Fuel Efficiency Targets will Drive Change in Automotive Metal Use

by on

Much of the focus to last week’s announcement by the Obama administration that a national program has been agreed to raise automobile fuel consumption by 30 percent was around the way the various parties had been bought together after so many years of acrimony and argument. Though politically this was interesting, we at MetalMiner are more interested in how the program is likely to impact metals consumption between now and 2016, the backstop to the current program.

While you may believe from all the advertisements in the media that most vehicles are required to achieve at least 35mpg already, the reality is the national target is only 27.5 mpg for cars and 24 mpg for light trucks and SUV’s. According to MSNBC, the industry is actually averaging 32.6 mpg for cars and currently some 130 models are said to exceed 30mpg so the target looks readily attainable. The first models to be impacted will be from 2012 giving the industry time to adjust and targets will be raised in steps up to 2016.

Critics have said it will add $1300 per vehicle although only $600 is due to the Obama targets ($700 was already in the pipeline from changes the Bush administration had enacted). In reality how much will it cost? Possibly more, one Reuter article quoted a source as estimating between $5,000 and 12,000 per vehicle! It’s difficult to judge but new platforms are seriously expensive to develop and larger sedans will have to undergo some radical re-design to approach the targets. So yes there will be a cost, but how much remains to be seen. Car-makers can draw on existing weight saving concepts used in Europe and Japan, they don’t have to re-invent the wheel.

What we can say is the improvements will come through a combination of lower weight and better engine efficiency. Lower weight will require better design enabling manufacturers to achieve rising safety standards with thinner panels and new materials. An increase in the use of lower weight materials is an almost certainty. Considerable strides have already been taken in using high strength steels and aluminum for body panels and cast or forged parts in engines, suspension and transmissions. As an example, last year we reported that the new Mazda2 is 200 lbs lighter than the previous model yet roomier, better equipped and safer according to thecarconnection.com so it can be done.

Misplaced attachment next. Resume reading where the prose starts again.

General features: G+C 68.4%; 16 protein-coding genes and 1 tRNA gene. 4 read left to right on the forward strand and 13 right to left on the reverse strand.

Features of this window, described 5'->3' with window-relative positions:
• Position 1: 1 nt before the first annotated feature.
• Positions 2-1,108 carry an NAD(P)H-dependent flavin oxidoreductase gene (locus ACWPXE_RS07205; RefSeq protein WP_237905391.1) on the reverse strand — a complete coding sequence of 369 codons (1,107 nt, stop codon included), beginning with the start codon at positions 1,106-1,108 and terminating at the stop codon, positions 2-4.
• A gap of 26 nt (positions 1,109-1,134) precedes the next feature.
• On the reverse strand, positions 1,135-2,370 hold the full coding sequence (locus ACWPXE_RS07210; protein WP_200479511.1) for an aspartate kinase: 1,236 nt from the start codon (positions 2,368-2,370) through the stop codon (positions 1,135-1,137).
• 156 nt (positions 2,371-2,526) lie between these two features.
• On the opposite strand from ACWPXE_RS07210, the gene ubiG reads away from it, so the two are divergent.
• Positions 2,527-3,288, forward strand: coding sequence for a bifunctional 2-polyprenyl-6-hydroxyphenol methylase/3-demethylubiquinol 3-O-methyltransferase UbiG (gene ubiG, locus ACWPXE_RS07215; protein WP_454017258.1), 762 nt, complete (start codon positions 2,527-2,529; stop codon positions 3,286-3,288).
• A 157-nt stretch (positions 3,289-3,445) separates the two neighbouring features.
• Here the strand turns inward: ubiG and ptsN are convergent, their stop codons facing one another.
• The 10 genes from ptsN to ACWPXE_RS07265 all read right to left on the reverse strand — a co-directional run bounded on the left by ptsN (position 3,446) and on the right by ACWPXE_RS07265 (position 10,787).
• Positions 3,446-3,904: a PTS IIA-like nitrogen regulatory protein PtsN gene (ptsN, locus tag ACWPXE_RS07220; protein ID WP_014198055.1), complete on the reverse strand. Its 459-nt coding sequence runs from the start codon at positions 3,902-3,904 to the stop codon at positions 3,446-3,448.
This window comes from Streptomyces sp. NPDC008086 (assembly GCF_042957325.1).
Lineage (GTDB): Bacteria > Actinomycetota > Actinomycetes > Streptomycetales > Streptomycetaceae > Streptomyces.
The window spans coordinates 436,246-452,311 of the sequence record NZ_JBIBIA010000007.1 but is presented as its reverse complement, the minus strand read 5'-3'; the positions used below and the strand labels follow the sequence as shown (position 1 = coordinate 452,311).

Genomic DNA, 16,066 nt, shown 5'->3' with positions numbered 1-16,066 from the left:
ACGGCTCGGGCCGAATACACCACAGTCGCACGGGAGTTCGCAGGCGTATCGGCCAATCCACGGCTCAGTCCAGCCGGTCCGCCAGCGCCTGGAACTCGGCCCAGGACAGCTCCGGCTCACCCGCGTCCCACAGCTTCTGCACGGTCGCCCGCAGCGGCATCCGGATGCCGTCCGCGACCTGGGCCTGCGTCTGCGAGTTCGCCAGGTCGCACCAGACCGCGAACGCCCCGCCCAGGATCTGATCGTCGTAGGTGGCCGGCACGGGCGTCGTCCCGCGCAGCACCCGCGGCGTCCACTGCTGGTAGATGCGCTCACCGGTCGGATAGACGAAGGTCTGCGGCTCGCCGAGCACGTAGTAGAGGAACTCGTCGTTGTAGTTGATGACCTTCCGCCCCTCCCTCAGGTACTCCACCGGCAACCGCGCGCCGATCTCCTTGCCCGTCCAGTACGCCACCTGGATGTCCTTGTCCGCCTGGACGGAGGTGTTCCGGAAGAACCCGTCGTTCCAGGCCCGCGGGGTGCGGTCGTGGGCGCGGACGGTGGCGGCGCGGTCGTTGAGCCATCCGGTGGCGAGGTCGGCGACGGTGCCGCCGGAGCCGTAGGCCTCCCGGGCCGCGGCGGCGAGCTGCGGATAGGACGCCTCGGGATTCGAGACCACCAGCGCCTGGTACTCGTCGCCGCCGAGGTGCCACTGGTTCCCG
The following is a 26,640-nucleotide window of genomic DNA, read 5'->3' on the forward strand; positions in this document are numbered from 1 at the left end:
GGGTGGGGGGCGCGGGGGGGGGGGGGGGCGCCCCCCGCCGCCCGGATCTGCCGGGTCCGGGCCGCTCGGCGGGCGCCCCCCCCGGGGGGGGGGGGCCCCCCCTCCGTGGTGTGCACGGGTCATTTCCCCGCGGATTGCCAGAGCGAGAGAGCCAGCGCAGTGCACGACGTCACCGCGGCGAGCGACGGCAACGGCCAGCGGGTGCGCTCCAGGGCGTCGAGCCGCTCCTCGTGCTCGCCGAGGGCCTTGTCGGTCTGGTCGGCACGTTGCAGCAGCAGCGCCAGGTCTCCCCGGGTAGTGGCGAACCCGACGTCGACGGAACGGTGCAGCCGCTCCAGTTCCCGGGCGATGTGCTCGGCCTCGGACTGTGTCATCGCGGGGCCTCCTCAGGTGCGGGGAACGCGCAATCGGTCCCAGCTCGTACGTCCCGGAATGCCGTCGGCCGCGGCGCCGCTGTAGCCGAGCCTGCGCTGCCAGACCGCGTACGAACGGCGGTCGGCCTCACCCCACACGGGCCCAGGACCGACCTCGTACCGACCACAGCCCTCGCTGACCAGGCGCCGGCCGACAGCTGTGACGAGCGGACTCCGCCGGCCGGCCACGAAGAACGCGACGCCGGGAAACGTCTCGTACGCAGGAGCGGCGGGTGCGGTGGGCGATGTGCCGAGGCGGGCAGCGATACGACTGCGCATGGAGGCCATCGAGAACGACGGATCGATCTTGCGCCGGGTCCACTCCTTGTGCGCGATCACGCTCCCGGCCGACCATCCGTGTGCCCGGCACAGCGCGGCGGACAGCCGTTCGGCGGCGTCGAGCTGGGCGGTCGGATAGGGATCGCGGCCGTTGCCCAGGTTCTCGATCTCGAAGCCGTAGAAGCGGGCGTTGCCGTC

In March, the Aluminum Association released the results of a study that shows the use of automotive aluminum globally is at an all-time high, averaging 7.8 percent of the average worldwide light-vehicle curb weight in 2009. The study covered all forms of the metal — rolled products, castings, extrusions and forgings. The study predicts that growth will continue at a rate of four-to-five pounds per vehicle, per year, and approach 300 pounds per vehicle worldwide in 2020.

As we have said before, America won’t suddenly turn its back on big cars but there may, as has been the case in the UK, a gradual acceptance of smaller sedans and SUV’s, and an increase in hybrid and diesel engines. Analysts quoted in Reuters have said they expect to see a rise in copper consumption as more sophisticated electric motors are required on hybrid and electric vehicles. Others have said an increase in castings for turbocharger bodies and components are likely. Charles Bradford of Affiliated Research Group expected the steel content in vehicles to drop, mostly through a combination of thinner high strength alloys, smaller vehicles, re-design and substitution. Aluminum and plastic usage would rise, not just for body panels but suspension, in engine components and even drive trains. The mills most exposed to the automotive sector will continue to face a short term lack of demand but may also face a longer term lower level of growth compared to the rest of the industry as steel substitution and a reduction in vehicle size impacts volumes. The mills most exposed to this are mentioned in the article as Arcelor Mittal, US Steel and AK Steel Holding, all of whom are struggling in the face of a collapse in demand.

We’ll continue to cover additional metal developments in terms of the automotive industry later this week.

–Stuart Burns

Comment (1)

Leave a Comment

Your email address will not be published. Required fields are marked *

This site uses Akismet to reduce spam. Learn how your comment data is processed.